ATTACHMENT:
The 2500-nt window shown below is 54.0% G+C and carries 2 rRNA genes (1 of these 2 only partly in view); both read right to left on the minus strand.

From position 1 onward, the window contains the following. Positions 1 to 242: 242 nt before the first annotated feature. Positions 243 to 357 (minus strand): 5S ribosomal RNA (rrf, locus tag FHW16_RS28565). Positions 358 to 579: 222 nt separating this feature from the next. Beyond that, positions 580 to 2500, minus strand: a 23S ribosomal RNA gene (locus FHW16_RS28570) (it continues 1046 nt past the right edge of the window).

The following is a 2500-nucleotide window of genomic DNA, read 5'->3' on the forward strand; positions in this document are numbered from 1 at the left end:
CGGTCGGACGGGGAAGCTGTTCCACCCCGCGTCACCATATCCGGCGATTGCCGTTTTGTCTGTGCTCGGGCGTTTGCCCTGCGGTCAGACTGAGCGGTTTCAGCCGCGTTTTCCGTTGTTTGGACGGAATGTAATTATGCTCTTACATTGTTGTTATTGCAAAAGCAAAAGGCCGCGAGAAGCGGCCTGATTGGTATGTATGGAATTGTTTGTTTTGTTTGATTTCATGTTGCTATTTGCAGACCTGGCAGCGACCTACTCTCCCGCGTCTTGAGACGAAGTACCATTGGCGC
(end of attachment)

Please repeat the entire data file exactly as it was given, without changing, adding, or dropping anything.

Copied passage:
The 2500-nt window shown below is 54.0% G+C and carries 2 rRNA genes (1 of these 2 only partly in view); both read right to left on the minus strand.

From position 1 onward, the window contains the following. Positions 1 to 242: 242 nt before the first annotated feature. Positions 243 to 357 (minus strand): 5S ribosomal RNA (rrf, locus tag FHW16_RS28565). Positions 358 to 579: 222 nt separating this feature from the next. Beyond that, positions 580 to 2500, minus strand: a 23S ribosomal RNA gene (locus FHW16_RS28570) (it continues 1046 nt past the right edge of the window).

The following is a 2500-nucleotide window of genomic DNA, read 5'->3' on the forward strand; positions in this document are numbered from 1 at the left end:
CGGTCGGACGGGGAAGCTGTTCCACCCCGCGTCACCATATCCGGCGATTGCCGTTTTGTCTGTGCTCGGGCGTTTGCCCTGCGGTCAGACTGAGCGGTTTCAGCCGCGTTTTCCGTTGTTTGGACGGAATGTAATTATGCTCTTACATTGTTGTTATTGCAAAAGCAAAAGGCCGCGAGAAGCGGCCTGATTGGTATGTATGGAATTGTTTGTTTTGTTTGATTTCATGTTGCTATTTGCAGACCTGGCAGCGACCTACTCTCCCGCGTCTTGAGACGAAGTACCATTGGCGC